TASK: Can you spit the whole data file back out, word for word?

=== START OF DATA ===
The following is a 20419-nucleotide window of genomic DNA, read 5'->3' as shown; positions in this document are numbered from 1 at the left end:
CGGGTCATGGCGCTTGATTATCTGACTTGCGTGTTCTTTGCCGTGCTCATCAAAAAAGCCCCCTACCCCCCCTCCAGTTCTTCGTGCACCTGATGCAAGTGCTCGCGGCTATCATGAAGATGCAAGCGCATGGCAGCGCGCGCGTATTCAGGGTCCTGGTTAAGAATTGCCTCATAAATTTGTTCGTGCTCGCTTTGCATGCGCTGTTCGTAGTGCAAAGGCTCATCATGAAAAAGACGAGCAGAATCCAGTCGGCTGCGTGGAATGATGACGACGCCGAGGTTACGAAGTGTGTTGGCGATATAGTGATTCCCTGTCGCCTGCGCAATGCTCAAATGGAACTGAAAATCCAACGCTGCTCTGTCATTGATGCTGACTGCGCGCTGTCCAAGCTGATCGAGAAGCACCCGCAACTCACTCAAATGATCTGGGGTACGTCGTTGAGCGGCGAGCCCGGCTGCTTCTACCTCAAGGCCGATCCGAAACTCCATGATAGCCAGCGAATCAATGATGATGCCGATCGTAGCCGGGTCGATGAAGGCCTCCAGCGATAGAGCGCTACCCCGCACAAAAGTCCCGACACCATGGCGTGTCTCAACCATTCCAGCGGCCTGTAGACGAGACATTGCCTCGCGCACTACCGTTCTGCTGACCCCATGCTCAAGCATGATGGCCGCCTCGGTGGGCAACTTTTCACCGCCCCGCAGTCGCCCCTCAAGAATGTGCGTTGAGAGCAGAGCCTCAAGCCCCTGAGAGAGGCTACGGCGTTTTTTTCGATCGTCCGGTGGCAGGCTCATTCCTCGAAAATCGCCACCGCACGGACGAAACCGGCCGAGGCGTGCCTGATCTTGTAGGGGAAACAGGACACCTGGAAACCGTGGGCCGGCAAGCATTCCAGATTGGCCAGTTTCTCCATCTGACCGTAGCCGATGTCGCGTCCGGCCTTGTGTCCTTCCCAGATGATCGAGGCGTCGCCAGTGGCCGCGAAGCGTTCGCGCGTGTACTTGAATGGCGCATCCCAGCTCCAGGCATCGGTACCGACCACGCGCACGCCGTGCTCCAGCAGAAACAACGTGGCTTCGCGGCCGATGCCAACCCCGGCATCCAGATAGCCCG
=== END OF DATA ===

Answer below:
The following is a 20419-nucleotide window of genomic DNA, read 5'->3' as shown; positions in this document are numbered from 1 at the left end:
CGGGTCATGGCGCTTGATTATCTGACTTGCGTGTTCTTTGCCGTGCTCATCAAAAAAGCCCCCTACCCCCCCTCCAGTTCTTCGTGCACCTGATGCAAGTGCTCGCGGCTATCATGAAGATGCAAGCGCATGGCAGCGCGCGCGTATTCAGGGTCCTGGTTAAGAATTGCCTCATAAATTTGTTCGTGCTCGCTTTGCATGCGCTGTTCGTAGTGCAAAGGCTCATCATGAAAAAGACGAGCAGAATCCAGTCGGCTGCGTGGAATGATGACGACGCCGAGGTTACGAAGTGTGTTGGCGATATAGTGATTCCCTGTCGCCTGCGCAATGCTCAAATGGAACTGAAAATCCAACGCTGCTCTGTCATTGATGCTGACTGCGCGCTGTCCAAGCTGATCGAGAAGCACCCGCAACTCACTCAAATGATCTGGGGTACGTCGTTGAGCGGCGAGCCCGGCTGCTTCTACCTCAAGGCCGATCCGAAACTCCATGATAGCCAGCGAATCAATGATGATGCCGATCGTAGCCGGGTCGATGAAGGCCTCCAGCGATAGAGCGCTACCCCGCACAAAAGTCCCGACACCATGGCGTGTCTCAACCATTCCAGCGGCCTGTAGACGAGACATTGCCTCGCGCACTACCGTTCTGCTGACCCCATGCTCAAGCATGATGGCCGCCTCGGTGGGCAACTTTTCACCGCCCCGCAGTCGCCCCTCAAGAATGTGCGTTGAGAGCAGAGCCTCAAGCCCCTGAGAGAGGCTACGGCGTTTTTTTCGATCGTCCGGTGGCAGGCTCATTCCTCGAAAATCGCCACCGCACGGACGAAACCGGCCGAGGCGTGCCTGATCTTGTAGGGGAAACAGGACACCTGGAAACCGTGGGCCGGCAAGCATTCCAGATTGGCCAGTTTCTCCATCTGACCGTAGCCGATGTCGCGTCCGGCCTTGTGTCCTTCCCAGATGATCGAGGCGTCGCCAGTGGCCGCGAAGCGTTCGCGCGTGTACTTGAATGGCGCATCCCAGCTCCAGGCATCGGTACCGACCACGCGCACGCCGTGCTCCAGCAGAAACAACGTGGCTTCGCGGCCGATGCCAACCCCGGCATCCAGATAGCCCG